Financial Opinion Services
M&A performs business valuations and issues opinions confirming the fairness of a particular transaction from a financial point of view, for both publicly traded and privately held firms. Our services include analyzing and explaining the potential impact of alternative valuation techniques and transaction structures. Building on the experience of M&A executives in valuing businesses in the Digital Information Economy. M&A uses several valuation techniques to build a possible range of valuations. By providing commentary on the methodology and suitability of each valuation technique, M&A can give its clients a clear idea of the range of value of their business.
A fairness opinion is a financial advisor's determination that the terms in a merger, acquisition, divestiture, leveraged buyout, restructuring, securities issuance or other transaction are fair from a financial point of view. A fairness opinion may be rendered on behalf of a company, its shareholders or a limited group of shareholders (i.e. public shareholders or non-controlling shareholders). Such a Fairness Opinion is evidence that fiduciary responsibilities have been discharged in good faith and with requisite expertise.
M&A assists boards of directors, investors, trustees and other corporate and organizational leaders, and governmental agencies, in fulfilling their fiduciary responsibilities by providing them with unbiased opinions about the financial fairness of pending transactions.
A comprehensive analysis, including thorough assessments of the proposed transaction as well as alternatives, allows clients to make informed decisions in the interests of their constituencies. A timely independent analysis may establish for the record that fiduciaries have adequately considered the proposed transaction and the potential alternatives, and have properly exercised their business judgment.
M&A's know-how in valuing companies and their underlying securities- including common stock, convertible and preferred securities, warrants, options, various debt instruments, and partnership and limited liability company interests, in addition to our transactional experience, enable M&A to provide our clients with the expertise required to assess complex situations encompassing virtually every type of change of control transaction, including affiliate and insider transactions, concurrent mergers and tender offers, spin-offs, synergistic mergers, as well as transactions with competing offers.
The firm is also expert at valuations involving complex assets and liabilities, and assessing intangible assets such as databases, software and libraries; contracts and franchises; copyrights; patents; licensing agreements; and marketing and distribution agreements. M&A is adept at situations that involve challenging and unusual circumstances.
In 2001, the Financial Accounting Standards Board (FASB) issued a series of new rules regarding accounting for business combinations and intangible assets. including SFAS rules 141, 142 and 144. Among other things, the new rules prohibit the pooling of interests method of accounting and eliminate goodwill amortization.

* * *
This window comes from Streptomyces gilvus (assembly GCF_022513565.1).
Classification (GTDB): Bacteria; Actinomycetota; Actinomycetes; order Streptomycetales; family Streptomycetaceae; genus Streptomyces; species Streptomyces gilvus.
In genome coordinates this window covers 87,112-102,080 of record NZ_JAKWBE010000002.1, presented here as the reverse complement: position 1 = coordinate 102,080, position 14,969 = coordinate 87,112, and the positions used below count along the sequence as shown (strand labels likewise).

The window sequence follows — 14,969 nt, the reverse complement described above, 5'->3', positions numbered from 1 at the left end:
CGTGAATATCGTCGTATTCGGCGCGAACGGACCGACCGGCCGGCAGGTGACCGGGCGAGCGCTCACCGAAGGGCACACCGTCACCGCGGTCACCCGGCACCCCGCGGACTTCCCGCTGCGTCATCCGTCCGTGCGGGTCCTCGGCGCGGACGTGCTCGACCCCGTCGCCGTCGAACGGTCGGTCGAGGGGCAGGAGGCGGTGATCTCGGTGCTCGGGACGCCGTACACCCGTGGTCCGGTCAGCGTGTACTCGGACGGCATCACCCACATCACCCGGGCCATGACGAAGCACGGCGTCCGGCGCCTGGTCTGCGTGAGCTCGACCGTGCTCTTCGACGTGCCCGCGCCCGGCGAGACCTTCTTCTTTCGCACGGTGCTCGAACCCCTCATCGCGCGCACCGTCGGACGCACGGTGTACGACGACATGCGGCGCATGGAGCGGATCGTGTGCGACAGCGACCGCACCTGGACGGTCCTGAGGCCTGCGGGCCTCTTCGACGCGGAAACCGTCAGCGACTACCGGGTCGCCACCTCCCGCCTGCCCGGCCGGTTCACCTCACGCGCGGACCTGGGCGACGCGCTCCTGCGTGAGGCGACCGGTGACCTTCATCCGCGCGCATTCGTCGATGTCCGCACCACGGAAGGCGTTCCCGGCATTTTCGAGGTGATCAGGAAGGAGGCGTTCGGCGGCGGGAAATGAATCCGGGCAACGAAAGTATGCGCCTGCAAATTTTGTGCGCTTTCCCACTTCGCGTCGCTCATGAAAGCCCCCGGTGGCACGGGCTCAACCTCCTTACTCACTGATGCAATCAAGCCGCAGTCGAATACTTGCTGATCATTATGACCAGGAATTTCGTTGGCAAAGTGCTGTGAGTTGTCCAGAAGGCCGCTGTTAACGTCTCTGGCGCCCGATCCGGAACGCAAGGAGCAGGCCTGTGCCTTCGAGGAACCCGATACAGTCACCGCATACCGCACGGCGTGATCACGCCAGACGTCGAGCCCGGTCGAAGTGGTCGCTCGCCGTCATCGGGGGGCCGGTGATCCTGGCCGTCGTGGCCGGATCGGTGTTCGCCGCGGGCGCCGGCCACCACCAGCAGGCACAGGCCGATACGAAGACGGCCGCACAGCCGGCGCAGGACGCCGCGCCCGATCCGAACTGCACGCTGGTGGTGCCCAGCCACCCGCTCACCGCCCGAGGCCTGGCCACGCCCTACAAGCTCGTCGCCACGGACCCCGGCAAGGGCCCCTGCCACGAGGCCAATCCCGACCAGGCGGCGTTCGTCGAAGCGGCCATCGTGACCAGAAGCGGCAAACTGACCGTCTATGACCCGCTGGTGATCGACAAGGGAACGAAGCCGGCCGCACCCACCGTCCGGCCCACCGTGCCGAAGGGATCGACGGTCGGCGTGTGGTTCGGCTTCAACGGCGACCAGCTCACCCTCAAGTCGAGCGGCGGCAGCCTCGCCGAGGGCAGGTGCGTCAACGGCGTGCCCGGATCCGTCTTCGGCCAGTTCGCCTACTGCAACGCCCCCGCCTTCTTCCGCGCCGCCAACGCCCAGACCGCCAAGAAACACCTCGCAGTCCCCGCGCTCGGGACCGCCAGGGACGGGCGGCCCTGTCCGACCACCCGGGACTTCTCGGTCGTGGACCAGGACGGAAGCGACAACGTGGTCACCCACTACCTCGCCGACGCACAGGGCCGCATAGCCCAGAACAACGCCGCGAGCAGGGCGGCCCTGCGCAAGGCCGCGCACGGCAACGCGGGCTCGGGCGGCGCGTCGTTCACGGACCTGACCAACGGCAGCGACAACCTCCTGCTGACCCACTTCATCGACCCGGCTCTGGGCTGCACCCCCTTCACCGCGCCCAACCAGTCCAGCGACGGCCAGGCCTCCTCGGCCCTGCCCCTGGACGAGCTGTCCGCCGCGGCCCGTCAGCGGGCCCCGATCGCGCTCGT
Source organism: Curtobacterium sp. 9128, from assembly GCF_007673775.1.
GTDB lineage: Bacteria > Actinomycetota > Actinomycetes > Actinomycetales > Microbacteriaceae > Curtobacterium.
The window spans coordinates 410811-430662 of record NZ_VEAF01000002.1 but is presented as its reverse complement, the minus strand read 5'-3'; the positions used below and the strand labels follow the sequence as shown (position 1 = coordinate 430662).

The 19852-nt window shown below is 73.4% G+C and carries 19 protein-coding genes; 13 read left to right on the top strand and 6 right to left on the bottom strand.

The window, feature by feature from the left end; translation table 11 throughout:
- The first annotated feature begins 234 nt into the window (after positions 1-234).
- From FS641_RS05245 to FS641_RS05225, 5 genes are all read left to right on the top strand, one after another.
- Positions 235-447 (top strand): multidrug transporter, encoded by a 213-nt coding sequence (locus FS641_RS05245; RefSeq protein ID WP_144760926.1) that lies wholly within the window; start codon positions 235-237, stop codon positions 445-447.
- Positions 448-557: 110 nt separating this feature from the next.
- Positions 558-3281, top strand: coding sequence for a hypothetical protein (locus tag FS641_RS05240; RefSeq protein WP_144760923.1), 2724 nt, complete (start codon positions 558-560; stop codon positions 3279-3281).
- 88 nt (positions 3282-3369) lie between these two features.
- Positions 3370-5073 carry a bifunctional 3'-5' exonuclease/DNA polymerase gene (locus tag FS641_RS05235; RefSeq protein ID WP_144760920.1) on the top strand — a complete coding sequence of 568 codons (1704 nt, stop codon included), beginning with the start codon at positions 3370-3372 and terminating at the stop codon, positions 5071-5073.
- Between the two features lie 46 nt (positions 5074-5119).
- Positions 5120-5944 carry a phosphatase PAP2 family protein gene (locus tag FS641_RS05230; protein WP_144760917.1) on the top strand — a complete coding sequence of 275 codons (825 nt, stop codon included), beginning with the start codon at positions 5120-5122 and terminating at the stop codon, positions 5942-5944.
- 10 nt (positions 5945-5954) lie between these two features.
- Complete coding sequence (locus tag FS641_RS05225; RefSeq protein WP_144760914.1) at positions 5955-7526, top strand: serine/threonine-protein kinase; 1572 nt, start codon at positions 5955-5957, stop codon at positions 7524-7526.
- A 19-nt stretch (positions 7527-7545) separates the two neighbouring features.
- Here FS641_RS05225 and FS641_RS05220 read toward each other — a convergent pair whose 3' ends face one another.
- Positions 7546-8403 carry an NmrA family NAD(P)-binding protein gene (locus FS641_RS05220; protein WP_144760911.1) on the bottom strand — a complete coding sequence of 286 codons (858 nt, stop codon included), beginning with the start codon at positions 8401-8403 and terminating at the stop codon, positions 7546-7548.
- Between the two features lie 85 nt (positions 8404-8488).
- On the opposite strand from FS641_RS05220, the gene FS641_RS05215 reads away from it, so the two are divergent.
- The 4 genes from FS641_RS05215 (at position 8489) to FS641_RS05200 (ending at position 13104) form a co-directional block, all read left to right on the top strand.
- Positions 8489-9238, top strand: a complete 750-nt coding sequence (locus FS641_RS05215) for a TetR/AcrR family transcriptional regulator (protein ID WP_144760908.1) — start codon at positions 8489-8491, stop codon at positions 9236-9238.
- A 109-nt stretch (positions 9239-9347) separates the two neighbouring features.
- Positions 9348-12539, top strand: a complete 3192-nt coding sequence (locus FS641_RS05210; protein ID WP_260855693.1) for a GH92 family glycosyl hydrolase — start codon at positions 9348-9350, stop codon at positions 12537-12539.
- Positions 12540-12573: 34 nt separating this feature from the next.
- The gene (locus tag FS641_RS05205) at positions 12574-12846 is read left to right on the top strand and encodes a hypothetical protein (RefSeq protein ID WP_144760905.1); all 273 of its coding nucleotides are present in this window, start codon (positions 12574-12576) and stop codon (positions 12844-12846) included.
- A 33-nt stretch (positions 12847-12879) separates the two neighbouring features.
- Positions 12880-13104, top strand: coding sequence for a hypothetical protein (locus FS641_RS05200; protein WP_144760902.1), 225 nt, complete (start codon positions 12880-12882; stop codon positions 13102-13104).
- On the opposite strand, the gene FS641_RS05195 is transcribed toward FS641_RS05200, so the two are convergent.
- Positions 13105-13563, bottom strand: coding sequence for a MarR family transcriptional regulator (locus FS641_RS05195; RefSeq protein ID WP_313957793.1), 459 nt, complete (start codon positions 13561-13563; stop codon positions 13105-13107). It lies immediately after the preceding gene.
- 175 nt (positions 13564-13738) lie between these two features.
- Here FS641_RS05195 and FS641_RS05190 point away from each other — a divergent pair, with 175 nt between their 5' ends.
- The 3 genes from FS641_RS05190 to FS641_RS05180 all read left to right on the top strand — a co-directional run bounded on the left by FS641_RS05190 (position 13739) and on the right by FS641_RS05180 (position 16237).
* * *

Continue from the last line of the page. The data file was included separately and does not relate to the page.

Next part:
Under the new rules, goodwill will remain on the balance sheet but must be tested at least annually for impairment in a two-step process. Companies must allocate intangibles and goodwill to each reporting unit for impairment testing. Goodwill impairment is the difference between the fair value and carrying value.
The first step (Step 1) of a company's impairment test requires a determination of the fair value of each reporting unit and then a comparison of that fair value to the carrying value of the assets of the reporting unit. If the carrying value exceeds fair value, the reporting unit fails the Step 1 test and must conduct a second test (Step 2). Step 2 which requires the valuation of all intangibles, including the implied value of goodwill. Goodwill impairment will be charged to operating earnings.
While many financial officers welcome the end of goodwill amortization, the downside is that new rules will require more time from management in testing and managing goodwill and intangibles.
Companies require independent assessments of their worth for a variety of reasons: to go public; merge with a partner; acquire a business; redeem shareholders' interests; determine tax liabilities; assess collateral values; configure buy/sell equity incentives; structure ESOPs; and reorganize family-owned businesses.
When companies undergo leveraged transactions, they are routinely scrutinized by stockholders, lenders, regulators, and the Internal Revenue Service. A solvency analysis by an independent expert allows the company to evaluate its financial status following the close of a proposed transaction. It may also help protect the company or its secured lenders, directors, and advisors from potential liability relating to fraudulent conveyance claims.
Professionals at M&A combine a powerful assortment of analytical tools with real-world experience to objectively determine corporate worth in today's demanding marketplace.